Which brings us on to short range wireless.  It doesn’t matter which standard it is – they all have the same issues.  Users expect a wide number of products to be able to connect to each other, for them to work out what they can do and then share information with each other, whether that’s a piece of data like room temperature, a voice stream, a data file or a video.  Interoperability is the expectation.  Regardless of who makes an individual device, users believe that it should connect to any other device which supports the same wireless standard, within the bounds of what is reasonable expectation (and I still don’t expect a pair of running shoes to talk to my Bluetooth headset, but one day someone will).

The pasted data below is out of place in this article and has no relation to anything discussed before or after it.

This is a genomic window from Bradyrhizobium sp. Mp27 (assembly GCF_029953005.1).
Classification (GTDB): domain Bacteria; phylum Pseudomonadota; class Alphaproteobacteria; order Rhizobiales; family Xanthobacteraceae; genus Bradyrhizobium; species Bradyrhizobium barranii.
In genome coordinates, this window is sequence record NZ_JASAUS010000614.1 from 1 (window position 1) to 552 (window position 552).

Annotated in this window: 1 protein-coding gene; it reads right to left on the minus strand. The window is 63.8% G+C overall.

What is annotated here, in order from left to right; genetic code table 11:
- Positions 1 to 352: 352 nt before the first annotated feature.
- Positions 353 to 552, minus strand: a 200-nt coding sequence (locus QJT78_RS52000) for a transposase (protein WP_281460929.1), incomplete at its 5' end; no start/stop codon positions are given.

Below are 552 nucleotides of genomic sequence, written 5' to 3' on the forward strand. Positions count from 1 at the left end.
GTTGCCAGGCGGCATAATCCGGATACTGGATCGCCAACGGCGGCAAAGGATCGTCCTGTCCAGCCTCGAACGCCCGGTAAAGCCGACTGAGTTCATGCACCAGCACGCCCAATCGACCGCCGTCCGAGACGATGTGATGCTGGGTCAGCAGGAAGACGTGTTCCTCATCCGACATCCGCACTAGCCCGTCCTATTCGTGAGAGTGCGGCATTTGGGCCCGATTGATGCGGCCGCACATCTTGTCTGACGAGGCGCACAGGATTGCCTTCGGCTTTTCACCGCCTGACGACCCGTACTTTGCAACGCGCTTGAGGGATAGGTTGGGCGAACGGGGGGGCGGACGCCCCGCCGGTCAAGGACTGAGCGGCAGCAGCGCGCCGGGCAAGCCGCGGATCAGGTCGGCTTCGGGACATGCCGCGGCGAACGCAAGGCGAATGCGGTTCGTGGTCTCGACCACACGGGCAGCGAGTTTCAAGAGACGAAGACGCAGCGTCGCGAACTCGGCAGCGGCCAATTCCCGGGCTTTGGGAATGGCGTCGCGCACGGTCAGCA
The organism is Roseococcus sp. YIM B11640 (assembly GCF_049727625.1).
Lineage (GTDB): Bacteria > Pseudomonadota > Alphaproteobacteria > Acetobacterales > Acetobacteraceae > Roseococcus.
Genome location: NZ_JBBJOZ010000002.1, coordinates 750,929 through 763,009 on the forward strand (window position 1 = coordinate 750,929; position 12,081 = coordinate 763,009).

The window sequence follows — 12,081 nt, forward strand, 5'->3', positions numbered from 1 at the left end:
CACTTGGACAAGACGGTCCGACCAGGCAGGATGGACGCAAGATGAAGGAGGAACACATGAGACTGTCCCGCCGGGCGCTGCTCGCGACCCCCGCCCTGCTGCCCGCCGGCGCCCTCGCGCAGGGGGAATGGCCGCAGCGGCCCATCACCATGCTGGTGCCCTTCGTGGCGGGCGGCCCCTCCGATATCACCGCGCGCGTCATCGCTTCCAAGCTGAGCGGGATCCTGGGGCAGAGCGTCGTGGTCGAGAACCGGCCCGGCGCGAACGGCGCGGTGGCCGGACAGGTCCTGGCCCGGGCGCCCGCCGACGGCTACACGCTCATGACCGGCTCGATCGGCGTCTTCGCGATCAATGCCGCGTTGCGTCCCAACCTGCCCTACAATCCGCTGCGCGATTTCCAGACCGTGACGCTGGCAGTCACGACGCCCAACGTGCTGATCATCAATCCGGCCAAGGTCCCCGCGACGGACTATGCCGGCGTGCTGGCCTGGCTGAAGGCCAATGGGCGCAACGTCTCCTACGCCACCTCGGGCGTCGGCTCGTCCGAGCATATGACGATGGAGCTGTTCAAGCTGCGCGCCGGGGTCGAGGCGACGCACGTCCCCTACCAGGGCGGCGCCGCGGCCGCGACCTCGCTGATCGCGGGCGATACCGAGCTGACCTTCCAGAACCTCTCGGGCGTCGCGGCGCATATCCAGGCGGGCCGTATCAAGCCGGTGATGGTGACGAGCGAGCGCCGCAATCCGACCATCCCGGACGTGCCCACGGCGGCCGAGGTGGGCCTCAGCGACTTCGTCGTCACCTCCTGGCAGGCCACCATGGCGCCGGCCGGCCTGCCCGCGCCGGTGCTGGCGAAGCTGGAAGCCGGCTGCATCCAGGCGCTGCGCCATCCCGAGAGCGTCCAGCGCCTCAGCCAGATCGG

Specification writers try hard to make sure that their standard supports interoperability.  That means they need to define how devices connect, what protocols they use to transfer data between each other, how that data is formatted and how to recover if things go wrong.  Defining that for a wide range of applications is difficult, which is why most wireless specifications are several thousand pages thick.  The problem is that this level of complexity invariably means that different implementers take slightly different approaches, and because they’re human, make slightly different mistakes.  Out of 2,000 pages, it only needs two developers to interpret one line of that specification differently and you have an interoperability problem.  That’s the main reason that devices don’t always work with each other in the way we expect.